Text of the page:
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Learn To Fly - Where Are All The Good CFIs?

by John M. White |

I remember my first flight instructor just like it was yesterday. He had a lot of flying time, and instructed in between charter flights. This was back in San Angelo, Texas in the early 60s, and he flew the series of Cessna's including the 310.


Interestingly enough, he didn't have an instrument rating. He didn't talk a lot, and he always had a rolled up newspaper in his left hand. If I got distracted sightseeing, or my head and eyes stopped moving - whack! - he would smack me on the back of the head. Learn To Fly Forced landings were the real thing. We were out over the Texas flatlands with nothing but scrub and dirt roads. He would cut the engine on me, and I actually had to land. Believe me, by the time he finished with me the check ride was a piece of cake!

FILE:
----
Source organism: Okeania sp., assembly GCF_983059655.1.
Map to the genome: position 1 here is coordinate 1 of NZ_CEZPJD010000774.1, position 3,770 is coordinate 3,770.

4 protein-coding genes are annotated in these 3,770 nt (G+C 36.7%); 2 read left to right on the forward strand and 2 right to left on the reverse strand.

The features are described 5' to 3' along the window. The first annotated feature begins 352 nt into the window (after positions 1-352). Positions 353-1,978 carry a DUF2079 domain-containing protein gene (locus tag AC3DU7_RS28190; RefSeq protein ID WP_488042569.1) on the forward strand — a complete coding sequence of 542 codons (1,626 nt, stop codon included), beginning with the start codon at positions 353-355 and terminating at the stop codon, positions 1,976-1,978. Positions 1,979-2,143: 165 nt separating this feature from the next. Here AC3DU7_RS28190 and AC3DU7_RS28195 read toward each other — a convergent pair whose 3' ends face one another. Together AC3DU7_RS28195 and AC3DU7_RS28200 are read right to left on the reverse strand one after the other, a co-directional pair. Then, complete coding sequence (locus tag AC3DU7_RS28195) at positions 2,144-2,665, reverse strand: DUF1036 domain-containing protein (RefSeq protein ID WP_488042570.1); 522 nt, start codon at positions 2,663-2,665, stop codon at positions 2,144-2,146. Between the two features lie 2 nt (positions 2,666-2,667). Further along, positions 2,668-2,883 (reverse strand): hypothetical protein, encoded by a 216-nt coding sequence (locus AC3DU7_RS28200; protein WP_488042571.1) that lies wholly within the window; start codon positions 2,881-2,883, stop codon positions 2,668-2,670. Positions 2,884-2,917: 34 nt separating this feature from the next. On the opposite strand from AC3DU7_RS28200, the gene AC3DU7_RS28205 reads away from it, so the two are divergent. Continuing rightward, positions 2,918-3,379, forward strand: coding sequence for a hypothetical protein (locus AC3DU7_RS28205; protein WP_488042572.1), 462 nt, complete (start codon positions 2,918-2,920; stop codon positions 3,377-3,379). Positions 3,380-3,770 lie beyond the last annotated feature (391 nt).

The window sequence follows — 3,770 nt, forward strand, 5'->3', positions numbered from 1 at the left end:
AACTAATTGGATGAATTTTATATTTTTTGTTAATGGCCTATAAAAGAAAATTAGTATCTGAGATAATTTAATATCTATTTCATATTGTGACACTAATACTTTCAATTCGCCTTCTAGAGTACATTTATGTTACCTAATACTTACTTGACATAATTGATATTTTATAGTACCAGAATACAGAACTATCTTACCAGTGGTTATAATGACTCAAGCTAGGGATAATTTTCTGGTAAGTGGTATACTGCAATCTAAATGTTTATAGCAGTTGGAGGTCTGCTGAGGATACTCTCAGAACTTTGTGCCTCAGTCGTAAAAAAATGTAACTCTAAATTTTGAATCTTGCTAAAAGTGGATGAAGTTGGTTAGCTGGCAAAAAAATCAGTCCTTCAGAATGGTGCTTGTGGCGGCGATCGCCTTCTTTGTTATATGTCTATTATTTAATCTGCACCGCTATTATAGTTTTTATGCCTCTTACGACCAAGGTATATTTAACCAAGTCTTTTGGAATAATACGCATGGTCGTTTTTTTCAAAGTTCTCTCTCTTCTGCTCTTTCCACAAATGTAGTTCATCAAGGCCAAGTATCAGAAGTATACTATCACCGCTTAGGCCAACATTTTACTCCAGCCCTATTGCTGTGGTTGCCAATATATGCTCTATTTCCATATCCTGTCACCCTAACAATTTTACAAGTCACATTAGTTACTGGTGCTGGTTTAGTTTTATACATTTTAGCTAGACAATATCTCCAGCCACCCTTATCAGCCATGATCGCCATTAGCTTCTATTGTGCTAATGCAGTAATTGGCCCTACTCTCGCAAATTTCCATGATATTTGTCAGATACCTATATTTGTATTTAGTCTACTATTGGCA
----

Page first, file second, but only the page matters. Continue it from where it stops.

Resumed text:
So, where are all the good CFIs? Later, when I went to Michigan State, I joined the Winged Spartans Flying Club. We had a lot of members, lots of students, and a fleet of Cessna 172s. For over 3 years I instructed there, and continued instructing for the next 20 years as I worked my way up through single engine charter to flying jets. I always felt that I wanted to share what I had learned along the way. Today I read an excellent blog post by Jason Schappert called ""3 Flight Training Pitfalls". He recounts how many instructors he went through as he pursued his commercial pilot certificate. It seems today that so many instructors only teach to accumulate hours so they can move on to the jets. What a shame, both for the instructors and the students. Teaching is one of the most rewarding professions there is, and real pros like Dana Siewert at the University of North Dakota devote their lives to teaching young pilots safety so that they can live and procreate more pilots. We need more of these grizzled old instructors to teach the young bucks of today. Perhaps if we did some accidents like the one I wrote about in "How To Break An Airplane" could be prevented. How about you? What was your experience with your flight instructor(s)? Until next time keep your wings straight and level Hersch! JetAviator7 Truly superior pilots are those who use their superior judgment to avoid those situations where they might have to use their superior skills. ps: Don't forget to sign up for our newsletter "All Things Aviation" here!

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